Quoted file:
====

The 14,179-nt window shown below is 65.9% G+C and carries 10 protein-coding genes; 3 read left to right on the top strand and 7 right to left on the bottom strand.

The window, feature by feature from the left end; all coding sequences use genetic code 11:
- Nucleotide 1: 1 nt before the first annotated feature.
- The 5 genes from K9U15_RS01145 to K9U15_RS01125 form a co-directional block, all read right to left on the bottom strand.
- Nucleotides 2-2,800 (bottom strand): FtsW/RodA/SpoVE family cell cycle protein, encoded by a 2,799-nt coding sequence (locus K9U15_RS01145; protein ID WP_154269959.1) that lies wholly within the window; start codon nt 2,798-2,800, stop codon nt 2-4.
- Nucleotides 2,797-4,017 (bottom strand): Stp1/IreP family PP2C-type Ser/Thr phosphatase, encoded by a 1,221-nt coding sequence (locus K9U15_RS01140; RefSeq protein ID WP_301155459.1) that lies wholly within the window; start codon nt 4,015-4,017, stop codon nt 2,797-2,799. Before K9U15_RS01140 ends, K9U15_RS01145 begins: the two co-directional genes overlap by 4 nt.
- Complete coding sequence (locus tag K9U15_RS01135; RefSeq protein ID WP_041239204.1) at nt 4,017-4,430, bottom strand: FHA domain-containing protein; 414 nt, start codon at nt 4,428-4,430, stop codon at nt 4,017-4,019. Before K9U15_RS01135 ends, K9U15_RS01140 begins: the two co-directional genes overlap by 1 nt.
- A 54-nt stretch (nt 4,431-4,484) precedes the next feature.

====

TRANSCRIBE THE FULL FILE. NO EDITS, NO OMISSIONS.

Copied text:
The 14,179-nt window shown below is 65.9% G+C and carries 10 protein-coding genes; 3 read left to right on the top strand and 7 right to left on the bottom strand.

The window, feature by feature from the left end; all coding sequences use genetic code 11:
- Nucleotide 1: 1 nt before the first annotated feature.
- The 5 genes from K9U15_RS01145 to K9U15_RS01125 form a co-directional block, all read right to left on the bottom strand.
- Nucleotides 2-2,800 (bottom strand): FtsW/RodA/SpoVE family cell cycle protein, encoded by a 2,799-nt coding sequence (locus K9U15_RS01145; protein ID WP_154269959.1) that lies wholly within the window; start codon nt 2,798-2,800, stop codon nt 2-4.
- Nucleotides 2,797-4,017 (bottom strand): Stp1/IreP family PP2C-type Ser/Thr phosphatase, encoded by a 1,221-nt coding sequence (locus K9U15_RS01140; RefSeq protein ID WP_301155459.1) that lies wholly within the window; start codon nt 4,015-4,017, stop codon nt 2,797-2,799. Before K9U15_RS01140 ends, K9U15_RS01145 begins: the two co-directional genes overlap by 4 nt.
- Complete coding sequence (locus tag K9U15_RS01135; RefSeq protein ID WP_041239204.1) at nt 4,017-4,430, bottom strand: FHA domain-containing protein; 414 nt, start codon at nt 4,428-4,430, stop codon at nt 4,017-4,019. Before K9U15_RS01135 ends, K9U15_RS01140 begins: the two co-directional genes overlap by 1 nt.
- A 54-nt stretch (nt 4,431-4,484) precedes the next feature.